5. Wilkening, Tom, 2016. "Information and the persistence of private-order contract enforcement institutions: An experimental analysis," European Economic Review, Elsevier, vol. 89(C), pages 193-215.
    6. Kübler, D. & Müller, W. & Normann, H.T., 2008. "Job-market signalling and screening : An experimental study," Other publications TiSEM e60074dd-75cb-47df-965c-a, Tilburg University, School of Economics and Management.
    7. Church, Bryan K. & Peytcheva, Marietta & Yu, Wei & Singtokul, Ong-Ard, 2015. "Perspective taking in auditor–manager interactions: An experimental investigation of auditor behavior," Accounting, Organizations and Society, Elsevier, vol. 45(C), pages 40-51.
    8. Kübler, Dorothea & Müller, Wieland & Normann, Hans-Theo, 2008. "Job-market signaling and screening: An experimental comparison," Games and Economic Behavior, Elsevier, vol. 64(1), pages 219-236, September.
    9. José Luis Lima R. & Javier Nuñez E., 2004. "Experimental Analysis of the Reputational Incentives in a Self Regulated Organization," Econometric Society 2004 Latin American Meetings 194, Econometric Society.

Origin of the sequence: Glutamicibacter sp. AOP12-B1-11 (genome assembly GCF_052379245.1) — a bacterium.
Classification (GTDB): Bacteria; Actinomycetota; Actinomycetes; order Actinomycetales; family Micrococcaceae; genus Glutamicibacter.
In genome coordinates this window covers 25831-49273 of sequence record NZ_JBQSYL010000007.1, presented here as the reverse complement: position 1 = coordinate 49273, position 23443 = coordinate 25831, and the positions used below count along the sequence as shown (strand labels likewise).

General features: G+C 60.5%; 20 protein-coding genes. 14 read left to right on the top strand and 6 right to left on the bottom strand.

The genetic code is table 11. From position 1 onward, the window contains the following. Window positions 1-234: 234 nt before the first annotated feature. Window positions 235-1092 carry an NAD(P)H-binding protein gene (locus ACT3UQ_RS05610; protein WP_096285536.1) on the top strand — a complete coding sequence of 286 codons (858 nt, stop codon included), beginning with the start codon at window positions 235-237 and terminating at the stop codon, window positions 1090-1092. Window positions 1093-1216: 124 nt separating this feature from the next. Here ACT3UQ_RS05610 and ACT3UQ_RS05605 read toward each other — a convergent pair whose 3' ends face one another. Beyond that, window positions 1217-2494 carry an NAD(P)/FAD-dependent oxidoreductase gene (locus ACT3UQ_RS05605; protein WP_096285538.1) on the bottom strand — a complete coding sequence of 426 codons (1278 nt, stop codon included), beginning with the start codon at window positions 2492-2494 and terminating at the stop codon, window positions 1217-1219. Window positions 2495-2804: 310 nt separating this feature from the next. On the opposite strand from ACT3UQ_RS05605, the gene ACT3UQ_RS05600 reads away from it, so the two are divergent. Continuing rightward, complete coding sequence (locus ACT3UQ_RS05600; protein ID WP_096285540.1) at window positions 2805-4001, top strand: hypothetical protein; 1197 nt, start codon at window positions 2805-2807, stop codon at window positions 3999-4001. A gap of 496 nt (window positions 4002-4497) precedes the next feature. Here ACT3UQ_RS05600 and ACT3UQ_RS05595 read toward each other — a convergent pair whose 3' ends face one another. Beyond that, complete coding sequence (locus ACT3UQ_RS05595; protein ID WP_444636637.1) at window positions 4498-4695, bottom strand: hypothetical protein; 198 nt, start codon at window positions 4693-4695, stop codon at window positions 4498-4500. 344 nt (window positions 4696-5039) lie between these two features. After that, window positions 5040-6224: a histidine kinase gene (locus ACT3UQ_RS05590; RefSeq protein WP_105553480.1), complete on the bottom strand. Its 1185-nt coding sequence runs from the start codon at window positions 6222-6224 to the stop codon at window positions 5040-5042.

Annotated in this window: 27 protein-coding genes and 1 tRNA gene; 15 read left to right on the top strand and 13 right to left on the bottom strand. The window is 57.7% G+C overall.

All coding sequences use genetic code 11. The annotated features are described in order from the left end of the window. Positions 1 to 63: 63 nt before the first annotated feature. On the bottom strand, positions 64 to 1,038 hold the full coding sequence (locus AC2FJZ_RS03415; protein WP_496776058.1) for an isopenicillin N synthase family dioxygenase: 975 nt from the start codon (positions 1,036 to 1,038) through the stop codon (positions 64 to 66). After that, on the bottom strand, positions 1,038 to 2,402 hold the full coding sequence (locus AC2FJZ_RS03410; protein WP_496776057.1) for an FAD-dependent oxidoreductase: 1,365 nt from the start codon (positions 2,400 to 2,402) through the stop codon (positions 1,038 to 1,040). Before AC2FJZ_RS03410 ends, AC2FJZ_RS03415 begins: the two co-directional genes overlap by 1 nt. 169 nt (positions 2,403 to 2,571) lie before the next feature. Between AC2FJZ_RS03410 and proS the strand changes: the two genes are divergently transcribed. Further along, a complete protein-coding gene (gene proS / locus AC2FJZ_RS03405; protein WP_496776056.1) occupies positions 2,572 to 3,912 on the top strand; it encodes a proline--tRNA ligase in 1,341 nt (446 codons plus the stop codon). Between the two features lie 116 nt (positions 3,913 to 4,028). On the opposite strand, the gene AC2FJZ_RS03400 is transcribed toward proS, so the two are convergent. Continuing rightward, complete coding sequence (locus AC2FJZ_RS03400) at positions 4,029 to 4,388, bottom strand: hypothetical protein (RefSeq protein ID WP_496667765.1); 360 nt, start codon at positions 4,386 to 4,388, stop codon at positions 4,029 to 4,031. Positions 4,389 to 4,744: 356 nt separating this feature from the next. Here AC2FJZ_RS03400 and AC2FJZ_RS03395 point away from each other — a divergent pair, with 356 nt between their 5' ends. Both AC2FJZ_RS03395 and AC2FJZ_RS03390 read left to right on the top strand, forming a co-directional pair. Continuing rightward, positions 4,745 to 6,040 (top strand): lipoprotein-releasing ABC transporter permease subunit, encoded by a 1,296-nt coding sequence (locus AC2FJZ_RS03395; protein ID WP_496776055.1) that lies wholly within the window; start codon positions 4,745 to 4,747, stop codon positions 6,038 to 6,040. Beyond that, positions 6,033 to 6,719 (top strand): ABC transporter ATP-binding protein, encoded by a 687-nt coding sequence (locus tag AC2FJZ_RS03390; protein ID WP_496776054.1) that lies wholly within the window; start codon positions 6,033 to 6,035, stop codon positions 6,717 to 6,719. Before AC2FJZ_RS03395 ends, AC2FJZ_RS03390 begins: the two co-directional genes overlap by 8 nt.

10. Colin Camerer & Teck H Ho & Juin-Kuan Chong & Keith Weigelt, 2003. "Strategic teaching and equilibrium models of repeated trust and entry games," Levine's Bibliography 506439000000000506, UCLA Department of Economics.
    11. C. Monica Capra & Jacob K Goeree & Rosario Gomez & Charles A Holt, 2002. "Learning and Noisy Equilibrium Behavior in an Experimental Study of Imperfect Price Competition," International Economic Review, Department of Economics, University of Pennsylvania and Osaka University Institute of Social and Economic Research Association, vol. 43(3), pages 613-636, August.
    12. David Cooper & John Kagel, 2008. "Learning and transfer in signaling games," Economic Theory, Springer;Society for the Advancement of Economic Theory (SAET), vol. 34(3), pages 415-439, March.
    13. Javier Nuñez & Jose Luis Lima, 2005. "Incentivos Reputacionales para la Autorregulación: Un Análisis Experimental," Working Papers wp216, University of Chile, Department of Economics.
    14. Aditya Bhattacharjea, 2002. "Infant Industry Protection Revisited," International Economic Journal, Taylor & Francis Journals, vol. 16(3), pages 115-133.
    15. de Haan, Thomas & Offerman, Theo & Sloof, Randolph, 2011. "Noisy signaling: Theory and experiment," Games and Economic Behavior, Elsevier, vol. 73(2), pages 402-428.
    16. Jeitschko, Thomas D. & Normann, Hans-Theo, 2012. "Signaling in deterministic and stochastic settings," Journal of Economic Behavior & Organization, Elsevier, vol. 82(1), pages 39-55.